Women Children Slaves/ servants Peasants Other lay individuals/ people Foreigners (including Barbarians)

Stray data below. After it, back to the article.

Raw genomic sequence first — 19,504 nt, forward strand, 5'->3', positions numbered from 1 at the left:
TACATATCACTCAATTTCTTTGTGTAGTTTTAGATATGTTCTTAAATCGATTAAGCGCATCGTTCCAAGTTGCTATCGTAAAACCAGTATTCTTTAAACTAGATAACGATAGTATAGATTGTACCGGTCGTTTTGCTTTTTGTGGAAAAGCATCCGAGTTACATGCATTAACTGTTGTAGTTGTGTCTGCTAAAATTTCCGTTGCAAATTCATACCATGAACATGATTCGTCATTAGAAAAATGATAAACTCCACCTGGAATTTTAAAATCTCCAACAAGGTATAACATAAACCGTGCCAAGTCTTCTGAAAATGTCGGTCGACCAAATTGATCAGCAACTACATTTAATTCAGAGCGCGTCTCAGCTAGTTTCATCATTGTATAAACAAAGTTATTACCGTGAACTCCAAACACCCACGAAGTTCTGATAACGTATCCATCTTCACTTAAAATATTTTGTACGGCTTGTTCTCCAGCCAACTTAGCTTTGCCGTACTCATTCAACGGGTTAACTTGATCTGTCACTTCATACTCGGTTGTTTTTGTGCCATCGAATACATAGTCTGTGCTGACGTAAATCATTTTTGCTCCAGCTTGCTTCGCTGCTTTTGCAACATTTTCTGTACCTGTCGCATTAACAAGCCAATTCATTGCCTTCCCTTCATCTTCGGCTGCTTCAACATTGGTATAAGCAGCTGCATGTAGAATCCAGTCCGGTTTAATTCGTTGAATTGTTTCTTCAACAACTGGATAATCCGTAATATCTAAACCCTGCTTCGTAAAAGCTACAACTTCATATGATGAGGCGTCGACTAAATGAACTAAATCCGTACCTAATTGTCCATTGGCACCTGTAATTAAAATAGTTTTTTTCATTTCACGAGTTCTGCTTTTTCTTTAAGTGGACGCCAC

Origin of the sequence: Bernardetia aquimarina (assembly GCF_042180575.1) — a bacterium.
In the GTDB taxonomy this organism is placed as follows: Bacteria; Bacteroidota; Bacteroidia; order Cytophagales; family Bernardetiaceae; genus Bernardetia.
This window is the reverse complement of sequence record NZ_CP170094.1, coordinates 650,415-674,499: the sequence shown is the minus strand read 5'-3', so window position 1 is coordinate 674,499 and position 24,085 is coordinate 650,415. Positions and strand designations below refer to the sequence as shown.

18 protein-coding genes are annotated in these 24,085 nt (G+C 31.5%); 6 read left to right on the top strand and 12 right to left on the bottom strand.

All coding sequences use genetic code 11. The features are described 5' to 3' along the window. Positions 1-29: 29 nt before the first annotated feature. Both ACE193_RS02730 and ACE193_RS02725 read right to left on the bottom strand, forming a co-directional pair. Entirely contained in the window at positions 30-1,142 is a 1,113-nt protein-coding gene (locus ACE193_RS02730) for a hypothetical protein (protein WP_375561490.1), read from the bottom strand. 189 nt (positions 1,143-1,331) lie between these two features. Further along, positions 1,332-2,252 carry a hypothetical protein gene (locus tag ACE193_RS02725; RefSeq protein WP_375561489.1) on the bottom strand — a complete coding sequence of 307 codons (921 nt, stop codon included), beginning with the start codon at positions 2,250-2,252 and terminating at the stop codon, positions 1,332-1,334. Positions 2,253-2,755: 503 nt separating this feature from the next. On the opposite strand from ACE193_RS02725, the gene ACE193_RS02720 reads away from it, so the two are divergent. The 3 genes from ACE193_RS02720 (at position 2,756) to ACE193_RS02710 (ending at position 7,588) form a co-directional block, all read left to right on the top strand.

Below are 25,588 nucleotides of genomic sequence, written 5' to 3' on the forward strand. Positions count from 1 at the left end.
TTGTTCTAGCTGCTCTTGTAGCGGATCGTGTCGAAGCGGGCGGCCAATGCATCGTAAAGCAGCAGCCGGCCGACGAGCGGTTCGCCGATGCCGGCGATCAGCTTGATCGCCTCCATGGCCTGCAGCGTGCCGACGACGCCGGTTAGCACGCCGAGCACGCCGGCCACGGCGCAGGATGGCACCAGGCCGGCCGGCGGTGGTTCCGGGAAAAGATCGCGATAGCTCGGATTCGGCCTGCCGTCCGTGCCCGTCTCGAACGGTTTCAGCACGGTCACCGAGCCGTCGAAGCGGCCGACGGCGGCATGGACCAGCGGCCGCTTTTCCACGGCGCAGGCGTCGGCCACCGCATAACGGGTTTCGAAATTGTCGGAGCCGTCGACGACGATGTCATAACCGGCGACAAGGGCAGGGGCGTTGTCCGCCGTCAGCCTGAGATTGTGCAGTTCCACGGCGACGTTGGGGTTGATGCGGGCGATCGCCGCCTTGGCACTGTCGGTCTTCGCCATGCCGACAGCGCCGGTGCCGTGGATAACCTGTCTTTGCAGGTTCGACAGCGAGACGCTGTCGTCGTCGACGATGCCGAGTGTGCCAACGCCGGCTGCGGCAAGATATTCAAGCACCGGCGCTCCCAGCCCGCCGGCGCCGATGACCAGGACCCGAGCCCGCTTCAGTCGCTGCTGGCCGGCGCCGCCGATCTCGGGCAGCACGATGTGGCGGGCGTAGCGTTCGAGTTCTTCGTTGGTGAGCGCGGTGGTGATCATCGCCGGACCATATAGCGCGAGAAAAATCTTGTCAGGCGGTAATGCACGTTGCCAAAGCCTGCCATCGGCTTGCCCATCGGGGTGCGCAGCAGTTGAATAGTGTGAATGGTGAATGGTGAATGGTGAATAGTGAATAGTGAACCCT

The graffito is scratched on a layer of white plaster over the arched entrance to a rock-cut chamber in a ruined monastery (now named Mizpe Shivta), sited c. 4.5 km to the southwest of the modern town of Shivta. The text is in cursive script (thus almost certainly written by a person trained in professional writing) and is not easy to read. The last four lines were perhaps written by a different hand. The site has been known to European travellers and surveyors since at least the 1870s. It was originally considered as a Roman fort; in 1914/1915 it was identified as a monastery (a laura) by Charles Leonard Woolley and Thomas Edward Lawrence. The first systematic survey was, however, conducted there only in the 1980s by Ya'aqov Baumgarten with permission of the Israel Antiquities Authority. Baumgarten recorded a number of buildings (e.g. rounded sheepfolds, a 'Byzantine' Christian chapel with an annex, rooms, etc.) protected by a wall and towers, and some rock-cut chambers, probably used as stables and living rooms or hermit cells. He concluded that the monastery was probably at the same time a fortified guest-house for pilgrims. The present graffito was seen and copied by Pau Figueras and published in 2005/2006 along with two similar but much shorter texts invoking God simply as the Lord (hence we do not reproduce them here). One of these texts was painted in red letters and not scratched. Figueras mentions the presence of more unpublished graffiti in other rooms.